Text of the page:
2014 was a relatively warm summer in South Florida, and local divers noticed the effects of this sustained weather pattern. Below the ocean surface, corals were bleaching. In the month of August, the Coral Bleaching Early Warning Network, jointly supported by Mote Marine Lab and NOAA’s Florida Keys National Marine Sanctuary, received 34 reports describing paling or partial bleaching and an additional 19 reports indicating significant bleaching. Scientists continue to monitor the impact of this severe bleaching event to determine the extent of coral mortality.
Photos from Little Cayman CREWS Station deployed by NOAA AOML.
Maug is a unique natural laboratory that allows us to study how ocean acidification affects coral reef ecosystems. We know of no other area like this in U.S. waters. Increasing carbon dioxide in seawater is a global issue because it makes it harder for animals like corals to build skeletons.
While tropical cyclones can dramatically impact coral reefs, a recent study reveals their passage also exacerbates ocean acidification, rendering reef structures even more vulnerable to damage. Calcifying marine organisms such as corals that thrive in alkaline-rich waters are increasingly imperiled as seawater becomes more acidic due to the ocean’s uptake of carbon dioxide. The detrimental effects upon these organisms have been documented, but less is known about how reefs might react to ocean acidification when coupled with an additional stress factor such as a tropical cyclone.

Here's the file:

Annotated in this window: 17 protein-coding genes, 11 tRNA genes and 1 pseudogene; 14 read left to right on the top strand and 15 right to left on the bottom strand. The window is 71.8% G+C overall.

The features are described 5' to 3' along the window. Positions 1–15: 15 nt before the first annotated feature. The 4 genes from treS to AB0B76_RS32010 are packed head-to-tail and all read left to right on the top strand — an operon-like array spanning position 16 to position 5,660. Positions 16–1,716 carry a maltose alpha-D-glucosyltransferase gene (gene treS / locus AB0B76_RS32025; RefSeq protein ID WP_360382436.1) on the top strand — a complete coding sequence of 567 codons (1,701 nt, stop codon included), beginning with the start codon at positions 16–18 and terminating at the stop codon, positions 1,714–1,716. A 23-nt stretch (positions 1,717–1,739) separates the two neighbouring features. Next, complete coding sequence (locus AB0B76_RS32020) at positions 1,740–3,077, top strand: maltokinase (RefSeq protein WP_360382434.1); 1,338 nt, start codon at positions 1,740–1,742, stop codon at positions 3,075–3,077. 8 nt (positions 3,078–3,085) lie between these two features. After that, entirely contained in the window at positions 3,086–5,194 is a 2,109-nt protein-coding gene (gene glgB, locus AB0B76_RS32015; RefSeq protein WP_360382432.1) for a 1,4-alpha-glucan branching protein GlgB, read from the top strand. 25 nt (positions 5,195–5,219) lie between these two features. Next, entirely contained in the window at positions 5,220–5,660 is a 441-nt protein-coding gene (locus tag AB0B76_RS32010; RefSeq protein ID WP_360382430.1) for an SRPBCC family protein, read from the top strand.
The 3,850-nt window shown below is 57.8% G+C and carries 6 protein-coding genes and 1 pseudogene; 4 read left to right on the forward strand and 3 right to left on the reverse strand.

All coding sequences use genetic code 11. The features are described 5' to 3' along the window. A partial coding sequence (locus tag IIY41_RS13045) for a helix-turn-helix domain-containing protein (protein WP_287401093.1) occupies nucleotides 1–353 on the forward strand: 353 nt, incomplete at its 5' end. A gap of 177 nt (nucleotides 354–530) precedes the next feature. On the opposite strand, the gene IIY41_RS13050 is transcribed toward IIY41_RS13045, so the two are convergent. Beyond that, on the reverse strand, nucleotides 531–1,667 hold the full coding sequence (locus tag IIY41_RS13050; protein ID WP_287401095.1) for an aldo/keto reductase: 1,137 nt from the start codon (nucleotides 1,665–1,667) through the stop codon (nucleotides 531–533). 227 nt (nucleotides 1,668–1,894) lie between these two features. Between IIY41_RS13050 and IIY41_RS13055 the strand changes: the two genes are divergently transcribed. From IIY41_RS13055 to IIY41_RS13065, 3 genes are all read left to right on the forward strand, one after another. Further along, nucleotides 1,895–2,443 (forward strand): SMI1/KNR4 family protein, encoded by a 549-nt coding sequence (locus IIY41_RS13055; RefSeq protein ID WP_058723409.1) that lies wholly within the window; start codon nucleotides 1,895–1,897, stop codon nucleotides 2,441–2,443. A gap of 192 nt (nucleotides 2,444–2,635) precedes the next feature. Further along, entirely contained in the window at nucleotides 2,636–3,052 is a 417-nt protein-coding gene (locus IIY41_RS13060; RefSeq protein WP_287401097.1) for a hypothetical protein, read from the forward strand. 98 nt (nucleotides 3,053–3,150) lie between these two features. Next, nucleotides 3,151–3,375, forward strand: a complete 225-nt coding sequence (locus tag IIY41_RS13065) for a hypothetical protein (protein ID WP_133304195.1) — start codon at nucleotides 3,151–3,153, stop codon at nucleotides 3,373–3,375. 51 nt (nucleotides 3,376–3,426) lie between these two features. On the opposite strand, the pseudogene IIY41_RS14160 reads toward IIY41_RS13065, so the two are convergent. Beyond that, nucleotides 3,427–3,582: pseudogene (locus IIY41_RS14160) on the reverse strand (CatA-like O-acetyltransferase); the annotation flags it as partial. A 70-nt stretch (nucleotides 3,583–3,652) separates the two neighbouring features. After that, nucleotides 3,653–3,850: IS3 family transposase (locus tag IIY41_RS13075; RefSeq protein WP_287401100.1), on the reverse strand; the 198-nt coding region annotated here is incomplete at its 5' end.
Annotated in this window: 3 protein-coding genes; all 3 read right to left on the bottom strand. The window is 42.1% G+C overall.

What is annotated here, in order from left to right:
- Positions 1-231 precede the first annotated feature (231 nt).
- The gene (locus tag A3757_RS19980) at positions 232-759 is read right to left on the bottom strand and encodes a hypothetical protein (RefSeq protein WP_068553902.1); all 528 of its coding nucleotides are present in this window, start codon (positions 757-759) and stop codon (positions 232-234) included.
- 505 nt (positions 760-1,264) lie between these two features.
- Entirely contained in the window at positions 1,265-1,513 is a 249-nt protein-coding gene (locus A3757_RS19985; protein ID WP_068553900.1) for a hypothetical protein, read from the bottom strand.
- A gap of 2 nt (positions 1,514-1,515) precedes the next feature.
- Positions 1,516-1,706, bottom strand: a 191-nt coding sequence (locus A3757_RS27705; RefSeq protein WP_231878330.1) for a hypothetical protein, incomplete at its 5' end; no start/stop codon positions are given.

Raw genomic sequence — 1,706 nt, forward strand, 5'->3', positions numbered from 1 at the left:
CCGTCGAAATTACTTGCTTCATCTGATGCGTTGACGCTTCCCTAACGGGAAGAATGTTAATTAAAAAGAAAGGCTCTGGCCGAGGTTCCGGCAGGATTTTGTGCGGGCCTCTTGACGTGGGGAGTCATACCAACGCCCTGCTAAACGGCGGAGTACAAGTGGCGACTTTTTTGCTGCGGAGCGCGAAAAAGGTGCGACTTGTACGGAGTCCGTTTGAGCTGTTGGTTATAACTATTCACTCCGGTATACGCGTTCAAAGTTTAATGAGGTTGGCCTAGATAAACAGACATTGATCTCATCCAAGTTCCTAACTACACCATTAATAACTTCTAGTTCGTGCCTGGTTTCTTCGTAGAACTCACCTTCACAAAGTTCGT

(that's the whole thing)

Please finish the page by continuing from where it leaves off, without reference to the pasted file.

NOAA oceanographers traveled to Saipan this spring to refurbish the Coral Reef Early Warning System (CREWS) station in Lao Lao Bay and conduct site surveys for the potential location of a moored autonomous pCO2 (MApCO2) buoy. Staff from the Pacific Islands Ocean Observing System (PacIOOS) program in Honolulu joined them during the site visit hosted by the Division of Environmental Quality (DEQ) of the Commonwealth of the Northern Mariana Islands (CNMI).